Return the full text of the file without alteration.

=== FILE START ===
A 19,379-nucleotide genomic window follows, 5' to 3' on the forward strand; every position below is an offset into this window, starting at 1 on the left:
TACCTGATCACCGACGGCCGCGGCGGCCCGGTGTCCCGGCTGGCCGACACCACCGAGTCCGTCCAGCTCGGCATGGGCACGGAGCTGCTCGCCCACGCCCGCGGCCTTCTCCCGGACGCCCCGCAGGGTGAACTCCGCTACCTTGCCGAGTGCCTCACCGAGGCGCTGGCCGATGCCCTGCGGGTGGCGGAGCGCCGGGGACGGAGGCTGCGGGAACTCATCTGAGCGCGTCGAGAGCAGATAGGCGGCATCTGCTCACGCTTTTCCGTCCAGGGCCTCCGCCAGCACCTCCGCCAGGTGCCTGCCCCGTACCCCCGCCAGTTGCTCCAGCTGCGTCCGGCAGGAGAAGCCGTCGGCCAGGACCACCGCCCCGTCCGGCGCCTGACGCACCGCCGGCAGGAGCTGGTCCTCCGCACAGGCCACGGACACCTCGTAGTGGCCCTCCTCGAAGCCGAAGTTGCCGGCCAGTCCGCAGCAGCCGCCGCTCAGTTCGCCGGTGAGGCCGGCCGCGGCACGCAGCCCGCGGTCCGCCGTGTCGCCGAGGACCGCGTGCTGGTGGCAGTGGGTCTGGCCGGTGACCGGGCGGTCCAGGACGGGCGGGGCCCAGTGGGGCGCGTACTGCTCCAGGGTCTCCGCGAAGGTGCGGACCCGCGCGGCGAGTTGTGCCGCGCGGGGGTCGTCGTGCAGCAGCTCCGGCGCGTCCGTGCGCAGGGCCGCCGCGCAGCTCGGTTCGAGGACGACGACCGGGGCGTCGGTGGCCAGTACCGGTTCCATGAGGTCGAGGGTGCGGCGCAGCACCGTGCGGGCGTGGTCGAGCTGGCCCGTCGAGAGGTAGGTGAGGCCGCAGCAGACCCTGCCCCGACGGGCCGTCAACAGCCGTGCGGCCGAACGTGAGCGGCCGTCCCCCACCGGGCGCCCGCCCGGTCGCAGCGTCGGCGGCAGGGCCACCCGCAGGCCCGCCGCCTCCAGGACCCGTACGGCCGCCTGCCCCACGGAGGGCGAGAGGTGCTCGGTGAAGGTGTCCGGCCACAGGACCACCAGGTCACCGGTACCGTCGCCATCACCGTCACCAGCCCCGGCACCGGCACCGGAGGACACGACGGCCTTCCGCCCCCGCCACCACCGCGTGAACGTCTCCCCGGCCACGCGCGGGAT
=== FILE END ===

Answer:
A 19,379-nucleotide genomic window follows, 5' to 3' on the forward strand; every position below is an offset into this window, starting at 1 on the left:
TACCTGATCACCGACGGCCGCGGCGGCCCGGTGTCCCGGCTGGCCGACACCACCGAGTCCGTCCAGCTCGGCATGGGCACGGAGCTGCTCGCCCACGCCCGCGGCCTTCTCCCGGACGCCCCGCAGGGTGAACTCCGCTACCTTGCCGAGTGCCTCACCGAGGCGCTGGCCGATGCCCTGCGGGTGGCGGAGCGCCGGGGACGGAGGCTGCGGGAACTCATCTGAGCGCGTCGAGAGCAGATAGGCGGCATCTGCTCACGCTTTTCCGTCCAGGGCCTCCGCCAGCACCTCCGCCAGGTGCCTGCCCCGTACCCCCGCCAGTTGCTCCAGCTGCGTCCGGCAGGAGAAGCCGTCGGCCAGGACCACCGCCCCGTCCGGCGCCTGACGCACCGCCGGCAGGAGCTGGTCCTCCGCACAGGCCACGGACACCTCGTAGTGGCCCTCCTCGAAGCCGAAGTTGCCGGCCAGTCCGCAGCAGCCGCCGCTCAGTTCGCCGGTGAGGCCGGCCGCGGCACGCAGCCCGCGGTCCGCCGTGTCGCCGAGGACCGCGTGCTGGTGGCAGTGGGTCTGGCCGGTGACCGGGCGGTCCAGGACGGGCGGGGCCCAGTGGGGCGCGTACTGCTCCAGGGTCTCCGCGAAGGTGCGGACCCGCGCGGCGAGTTGTGCCGCGCGGGGGTCGTCGTGCAGCAGCTCCGGCGCGTCCGTGCGCAGGGCCGCCGCGCAGCTCGGTTCGAGGACGACGACCGGGGCGTCGGTGGCCAGTACCGGTTCCATGAGGTCGAGGGTGCGGCGCAGCACCGTGCGGGCGTGGTCGAGCTGGCCCGTCGAGAGGTAGGTGAGGCCGCAGCAGACCCTGCCCCGACGGGCCGTCAACAGCCGTGCGGCCGAACGTGAGCGGCCGTCCCCCACCGGGCGCCCGCCCGGTCGCAGCGTCGGCGGCAGGGCCACCCGCAGGCCCGCCGCCTCCAGGACCCGTACGGCCGCCTGCCCCACGGAGGGCGAGAGGTGCTCGGTGAAGGTGTCCGGCCACAGGACCACCAGGTCACCGGTACCGTCGCCATCACCGTCACCAGCCCCGGCACCGGCACCGGAGGACACGACGGCCTTCCGCCCCCGCCACCACCGCGTGAACGTCTCCCCGGCCACGCGCGGGAT